Sunday, October 12, 2008

When is Enough Enough?

John C. Vogel thinks we’ve become greedy. Vogel ought to know – he’s the founder and former CEO of the Vanguard Group Inc, one of the largest mutual fund companies in the US.

Vogel has written a book due out next month, “Enough: True Measures of Money, Business and Life”. The title is taken from a conversation between writers Kurt Vonnegut and Joseph Heller during a party at a billionaire’s estate. The story goes that Vonnegut pointed to the billionaire and asked Heller, "Joe, how does it make you feel to know that our host only yesterday may have made more money than your novel Catch-22 has earned in its entire history?"

"Yes," Heller responded, "but I have something he will never have: Enough."

A few months ago, I took part in a focus group sponsored by a credit card company. The company was looking to understand….get this…why I didn’t spend more on the card. I turned to the moderator and said, “Because I don’t need anything.” Apparently, I was in the minority. The other participants seated at the table looked at me like I had just passed wind in church, and then proceeded to top one another with stories about how much they charge on their cards all in the name of collecting bonus points. That should have been my first clue.

Don’t get me wrong – I love stuff. I love money. But I just think that before you buy your stuff, you need to ask yourself two questions:

1) Do I really need it?
2) Can I afford it?

Likewise, I don’t think anyone is entitled to home ownership any more than they are entitled to a $40,000 Denali, a 50-inch plasma HDTV, and that wicked-cool Bang and Olufsen stereo. Nor do I think the government is obligated to ensure that you can keep any of it once you’ve maxed out your credit.

I keep looking for a silver lining in all of this mess. Maybe it’s this – perhaps this is the wakeup call for us to begin to take stock in what we truly have, and separate it from the things we don’t need.

The other night, Mrs. Goldwater and I had a friend over for dinner. Nothing fancy, just homemade pizza on the grill and a couple bottles of cheap red wine under the stars. As I unscrewed the cap of the second bottle, I came to appreciate fully the poignancy of Heller’s statement. I’ve got the fetching Mrs. Goldwater, good friends and family, great kids, a warm fire on a crisp October night...I have all I need. I have enough.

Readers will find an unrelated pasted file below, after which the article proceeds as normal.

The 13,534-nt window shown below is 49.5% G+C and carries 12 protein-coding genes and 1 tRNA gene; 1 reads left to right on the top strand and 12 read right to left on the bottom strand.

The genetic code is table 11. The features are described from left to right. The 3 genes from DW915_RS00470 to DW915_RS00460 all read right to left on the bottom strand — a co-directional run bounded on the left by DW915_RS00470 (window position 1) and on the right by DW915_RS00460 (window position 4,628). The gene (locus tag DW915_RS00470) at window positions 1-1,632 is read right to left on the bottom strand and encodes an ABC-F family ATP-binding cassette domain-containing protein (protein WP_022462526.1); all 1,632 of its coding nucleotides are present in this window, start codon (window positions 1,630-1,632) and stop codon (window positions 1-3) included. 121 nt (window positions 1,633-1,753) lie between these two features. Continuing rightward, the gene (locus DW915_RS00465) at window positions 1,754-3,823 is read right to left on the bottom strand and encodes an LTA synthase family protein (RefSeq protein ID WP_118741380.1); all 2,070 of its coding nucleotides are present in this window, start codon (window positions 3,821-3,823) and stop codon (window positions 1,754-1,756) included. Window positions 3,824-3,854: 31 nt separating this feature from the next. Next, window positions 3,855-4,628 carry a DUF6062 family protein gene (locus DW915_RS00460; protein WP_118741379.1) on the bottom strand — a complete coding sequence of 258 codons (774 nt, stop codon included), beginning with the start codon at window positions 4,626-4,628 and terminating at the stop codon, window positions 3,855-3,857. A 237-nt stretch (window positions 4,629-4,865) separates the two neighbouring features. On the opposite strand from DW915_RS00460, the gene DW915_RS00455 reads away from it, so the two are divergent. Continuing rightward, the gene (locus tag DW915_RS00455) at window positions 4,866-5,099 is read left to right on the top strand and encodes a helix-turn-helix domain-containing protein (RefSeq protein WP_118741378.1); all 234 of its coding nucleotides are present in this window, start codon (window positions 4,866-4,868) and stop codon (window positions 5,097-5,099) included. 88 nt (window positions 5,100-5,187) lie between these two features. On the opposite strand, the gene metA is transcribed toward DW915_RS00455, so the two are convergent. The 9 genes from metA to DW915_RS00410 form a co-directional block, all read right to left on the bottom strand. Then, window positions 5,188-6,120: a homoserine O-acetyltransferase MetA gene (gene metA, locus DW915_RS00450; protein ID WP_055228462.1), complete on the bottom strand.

Anonymous said...

You were enjoying a fire? You global-warming, capitalist swine!

Got to eavesdrop on some conversation last night during an Oktoberfest celebration in CWs favorite gated community.

No longer were dot com stock tips or tales of house flipping discussed like we did back in the day.

No, my neighbors who own the "$40,000 Denali, a 50-inch plasma HDTV, and that wicked-cool Bang and Olufsen stereo" were trading tips on obtaining relief from their mortgage companies.

Goldwater's Ghost said...

*sigh* - I think America just hit the snooze button on that wakeup call.

Anonymous said...

Thank God for $6 bottles of red wine...

Dick Whitman

Goldwater's Ghost said...

Amen to that. There are some really good reds on the market today from $6-$10, but that's a whole other blog entry...

Dan said...

Amazing post in its timing. I was at Wal-Mart today and wondering about the excesses of American society as I gazed upon 11 aisles of various Halloween costumes -- masks, make-up, accessories, etc. This did not even account for the candy aisles. All of it made in China. Do we really need 27 different ways to make ourselves up for Halloween? When is enough, enough, indeed.

Anonymous said...

"...I gazed upon 11 aisles of various Halloween costumes".

Were any of those actually kids costumes?

Dan said...

Not a one.

Doc Milnamo said...

This will probably label me an old fart, but here goes. A few years ago, I was having a conversation with a co-worker when the subject of halloween came up. I mentioned how I hated this "holiday". She said she did as well because as a Christian, etc, etc. I told her I hated it for a reason other than religious. I used to think it was cute for little kids to go from house-to-house trick or treating. It stopped being cute when older teens would come to the door with no costumes and not say a thing and just stand there with open bags and attempt to extort candy. Then, the adults completely hijacked the day.

OK, old fart mode off.

Anonymous said...

Enough. A soul mate (and maybe passionate sex everyday). The chance to ski powder 30 days a year and wonder at the splendor of nature and the majestic outdoors. Time to stay fit and healty. Money to live comfortably in a place you love with friends that are unconditional, with money left over to give to others who need or did not get oppertunity or foundation of liberty Americans take for granted -- all without debate or regret. Security and charity enough to help others without concern for safety.

And a good bottle of $6 wine (OK -- maybe $8-$10).

Joe Heller is a great American.


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